Education and Training Requirements
The best way to enter this field is to graduate from a formal program in forest technology. Almost all forest technology programs require a high school diploma, and most require applicants to have taken two courses in advanced mathematics and one course in physics. Courses in chemistry, biology, earth sciences, and any other courses in natural resources are excellent choices. English and speech classes will help you to develop good writing and public speaking skills.
Whether at a technical institute or a junior or community college, prospective technicians usually complete a two-year program to receive an associate's degree. The Society of American Foresters (SAF) accredits postsecondary degree-granting programs in forestry and natural resources. For a listing of accredited schools, visit the SAF's Web site, http://www.eforester.org/Main/Accreditation/Academic_Programs/Main/Accreditation/Academic_Programs.aspx?hkey=d76abd4e-2f8b-4f38-aa97-a3e3e7ef5111.
Since forestry technicians must learn both scientific theory and applied science practices, the technical program is a demanding one. It requires organized classroom study and considerable time in the laboratory or field. Students must learn about the kinds of trees and plants that grow in a forest, and how they relate to or affect other plants. Technicians also learn about measuring and calculating the amount of lumber in a tree. This is called mensuration, or forest measurements.
Students in forestry technician programs take mathematics, communications, botany, engineering, and technical forestry courses. The specific types of forestry courses taken vary, depending on the climate in a given locale and the nature of local forestry practice.
A typical first year's study in a two-year forestry program might include the following courses: elementary forest surveying, communication skills, technical mathematics, dendrology (tree identification), botany of forests, forest orientation, technical reporting, elementary forest measurements, applied silviculture (how plants relate to each other), forest soils, computer applications, and elementary business management.
A typical second year's courses might include the following: personnel management, forest business methods, timber harvesting, advanced forest surveying and map drafting, outdoor recreation and environmental control, wildlife ecology, elements of social science, forest products utilization, forest protection, forest insect and disease control, forest fire control, advanced forest measurements, and aerial photographic interpretation.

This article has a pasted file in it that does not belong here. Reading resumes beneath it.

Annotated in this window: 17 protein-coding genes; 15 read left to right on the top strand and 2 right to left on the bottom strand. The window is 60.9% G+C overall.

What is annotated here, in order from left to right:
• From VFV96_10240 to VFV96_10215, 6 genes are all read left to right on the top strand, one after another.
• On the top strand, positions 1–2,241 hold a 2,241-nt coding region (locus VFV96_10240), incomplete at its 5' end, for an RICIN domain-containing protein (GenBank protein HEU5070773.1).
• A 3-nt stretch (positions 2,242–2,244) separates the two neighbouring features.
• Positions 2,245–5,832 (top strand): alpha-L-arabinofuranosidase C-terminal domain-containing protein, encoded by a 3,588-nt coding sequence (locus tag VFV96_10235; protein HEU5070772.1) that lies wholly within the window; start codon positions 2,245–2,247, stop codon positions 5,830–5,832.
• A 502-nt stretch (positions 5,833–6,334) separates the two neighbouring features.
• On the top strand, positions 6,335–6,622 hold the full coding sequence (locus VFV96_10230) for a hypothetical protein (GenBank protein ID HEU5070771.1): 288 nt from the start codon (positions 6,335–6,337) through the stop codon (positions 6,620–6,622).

Since student technicians also need practical experience working in a forest to learn many of the aspects of their jobs, almost all forestry technician programs require actual work experience in forested areas. Some schools arrange summer jobs for students between the first and second years of study. Many forestry technician programs also own or use a small sawmill where students can learn the basic elements of sawmill operation.
A special feature of some programs is a second-year seminar that includes visits to tree nurseries, sawmills, paper mills, veneer mills, wallboard manufacturing plants, and furniture factories. These visits help students understand how forest products are processed, used, measured, and classified by levels of quality. They also give students a better understanding of different types of companies that employ forestry technicians.
Other Education or Training
The Society of American Foresters, Forest Stewards Guild, Society of Municipal Arborists, and state-level forestry associations offer continuing education workshops, field sessions, and webinars. Contact these organizations for more information.
Certification, Licensing, and Special Requirements
Certification or Licensing
In some states, forestry technicians need to be licensed to perform certain duties. For example, those working with pesticides or chemicals must be trained and licensed in their use. Technicians who make surveys of land for legal public property records are also required to hold a license.
Experience, Skills, and Personality Traits
Aspiring forestry technicians can gain experience by participating in an internship or part-time job with a lumber company or conservation organization. They may perform tasks such as timber harvesting or tree planting.
Forestry technicians must have a genuine enthusiasm for outdoor work and the ability to work in often extreme weather conditions.
Because the job is often tough and physically demanding, technicians should have good health and stamina. In dealing with dangerous or emergency situations, such as forest fires, it is necessary that technicians be able to think clearly and act calmly and efficiently.
It is of great importance that technicians be able to work without supervision. Often working in rural and remote areas, they may be isolated from a supervisor and other workers for days or weeks at a time. To be successful in this career, you must be self-sufficient, resourceful, and able to tolerate solitude.
Despite the remoteness of most forestry work, effective communication skills are extremely important. Technicians must deal with other workers, members of the public who use the forest for recreation, and conservationists who protect fish, game, and plant life. Technicians may also supervise and coordinate the activities of laborers and fieldworkers. Communication skills are needed to prepare oral and written reports.
Forestry technicians must be able to apply both theoretical knowledge and specialized occupational skills. They need to be familiar with certain principles of engineering, biology, mathematics, and statistics and know how to use a computer.